Crowdfunded Anthologies: Concerns For Writers

Anthologies, once a staple of genre publishing, have become a rarity at major publishing houses over the past couple of decades.

Small presses still embrace the anthology format, however, as do genre readers–at least, judging by the number of small press or one-off genre anthology projects on crowdfunding sites like Kickstarter. While most of these campaigns are completely above-board, some are less so, and their growing popularity makes it vital for writers to be aware of several areas of concern. (Donors, too. Do you really want to give money to an anthology that doesn’t treat its writers fairly?)

Donating backer prizes.

Many crowdfunded anthologies ask or expect their authors to donate prizes for campaign backers–a story critique, a Tuckerization, an illustration, an item of the author’s choice.

From the perspective of the anthology’s publisher or organizer, the benefits are obvious: more (and more tempting) backer incentives increase the chances of a successful campaign. For authors, though, things are not so clear-cut, and I’ve seen quite a bit of discussion of the ethics of being asked or expected to donate freebies. Some writers don’t mind, especially where there’s no pressure, but others worry about what seems to be a growing assumption that authors owe extra support to crowdfunded anthologies that include their work.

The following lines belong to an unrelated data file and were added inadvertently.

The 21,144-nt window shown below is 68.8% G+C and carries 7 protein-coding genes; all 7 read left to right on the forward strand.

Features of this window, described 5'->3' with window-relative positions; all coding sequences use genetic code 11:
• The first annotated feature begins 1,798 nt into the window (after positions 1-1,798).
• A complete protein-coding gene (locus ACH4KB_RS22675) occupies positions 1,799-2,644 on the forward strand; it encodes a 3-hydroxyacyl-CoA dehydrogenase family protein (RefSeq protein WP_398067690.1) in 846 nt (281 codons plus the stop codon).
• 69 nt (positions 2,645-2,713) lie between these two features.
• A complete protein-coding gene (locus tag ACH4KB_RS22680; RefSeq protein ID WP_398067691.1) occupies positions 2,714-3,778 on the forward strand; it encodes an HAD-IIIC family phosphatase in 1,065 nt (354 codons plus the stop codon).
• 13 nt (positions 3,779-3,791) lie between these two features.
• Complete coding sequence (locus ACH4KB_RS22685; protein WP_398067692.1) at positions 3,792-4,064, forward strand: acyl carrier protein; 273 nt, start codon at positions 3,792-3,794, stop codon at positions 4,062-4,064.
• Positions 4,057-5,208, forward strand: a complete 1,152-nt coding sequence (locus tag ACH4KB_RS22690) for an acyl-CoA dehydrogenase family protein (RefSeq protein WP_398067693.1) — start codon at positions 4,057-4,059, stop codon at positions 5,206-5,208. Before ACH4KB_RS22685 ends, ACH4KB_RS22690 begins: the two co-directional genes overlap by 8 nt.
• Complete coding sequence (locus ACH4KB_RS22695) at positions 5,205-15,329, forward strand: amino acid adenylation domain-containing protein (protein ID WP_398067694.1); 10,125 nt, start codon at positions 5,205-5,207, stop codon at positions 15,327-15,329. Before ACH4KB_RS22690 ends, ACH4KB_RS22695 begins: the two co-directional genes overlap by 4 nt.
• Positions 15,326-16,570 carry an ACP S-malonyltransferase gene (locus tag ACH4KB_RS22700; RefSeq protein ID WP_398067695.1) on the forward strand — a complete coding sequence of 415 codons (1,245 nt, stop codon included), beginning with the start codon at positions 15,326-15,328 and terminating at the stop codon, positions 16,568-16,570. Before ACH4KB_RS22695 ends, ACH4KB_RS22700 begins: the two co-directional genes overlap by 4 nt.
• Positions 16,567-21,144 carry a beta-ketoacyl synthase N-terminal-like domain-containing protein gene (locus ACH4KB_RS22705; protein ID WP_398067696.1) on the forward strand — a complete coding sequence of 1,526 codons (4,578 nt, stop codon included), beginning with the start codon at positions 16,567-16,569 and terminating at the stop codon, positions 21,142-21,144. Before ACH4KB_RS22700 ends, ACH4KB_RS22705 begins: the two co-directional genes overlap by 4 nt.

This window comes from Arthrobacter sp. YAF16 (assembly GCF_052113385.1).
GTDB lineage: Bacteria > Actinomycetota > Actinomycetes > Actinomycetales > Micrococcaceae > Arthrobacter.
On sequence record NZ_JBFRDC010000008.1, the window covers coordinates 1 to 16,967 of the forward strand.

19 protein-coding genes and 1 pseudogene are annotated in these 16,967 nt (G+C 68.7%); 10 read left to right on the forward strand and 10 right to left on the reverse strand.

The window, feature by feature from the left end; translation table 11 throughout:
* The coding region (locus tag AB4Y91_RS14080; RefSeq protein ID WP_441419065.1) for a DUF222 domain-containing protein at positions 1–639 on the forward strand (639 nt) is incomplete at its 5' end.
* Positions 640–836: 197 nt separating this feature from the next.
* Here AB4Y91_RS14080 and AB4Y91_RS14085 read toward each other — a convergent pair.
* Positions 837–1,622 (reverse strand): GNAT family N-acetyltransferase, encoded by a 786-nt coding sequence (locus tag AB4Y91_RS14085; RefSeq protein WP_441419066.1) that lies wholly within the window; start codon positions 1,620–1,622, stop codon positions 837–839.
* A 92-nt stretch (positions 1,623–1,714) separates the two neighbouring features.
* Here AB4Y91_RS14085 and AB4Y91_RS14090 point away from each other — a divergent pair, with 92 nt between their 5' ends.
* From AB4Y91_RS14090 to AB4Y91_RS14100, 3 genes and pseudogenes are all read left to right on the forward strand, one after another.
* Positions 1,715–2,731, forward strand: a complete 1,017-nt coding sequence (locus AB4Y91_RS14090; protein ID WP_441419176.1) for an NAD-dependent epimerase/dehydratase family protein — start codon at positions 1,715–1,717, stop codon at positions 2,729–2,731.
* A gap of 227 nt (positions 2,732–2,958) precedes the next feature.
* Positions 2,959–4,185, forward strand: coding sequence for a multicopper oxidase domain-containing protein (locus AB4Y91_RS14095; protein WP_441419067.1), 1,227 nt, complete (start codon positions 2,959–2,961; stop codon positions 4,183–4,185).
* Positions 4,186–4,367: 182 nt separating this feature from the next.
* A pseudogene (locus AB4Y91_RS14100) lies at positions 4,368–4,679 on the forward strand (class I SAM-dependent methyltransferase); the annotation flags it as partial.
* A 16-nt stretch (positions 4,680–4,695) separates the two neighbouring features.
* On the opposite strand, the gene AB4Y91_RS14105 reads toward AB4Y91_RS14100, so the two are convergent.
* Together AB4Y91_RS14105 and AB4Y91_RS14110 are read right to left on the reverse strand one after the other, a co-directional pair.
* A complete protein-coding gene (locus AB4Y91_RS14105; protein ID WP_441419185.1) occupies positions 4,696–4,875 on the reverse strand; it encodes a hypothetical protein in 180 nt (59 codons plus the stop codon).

Small press publisher Steven Saus, who has conducted a number of Kickstarter campaigns, addresses this issue in an interesting post on how to manage backer rewards in an ethical fashion. This includes providing a written document or contract specifically addressing rewards.

The important features of such a contract will be:

  • Who is involved (organizer, author)
  • That ONLY if the crowdfunding succeeds, the author will offer a backer reward.
  • A clear explanation of the Reward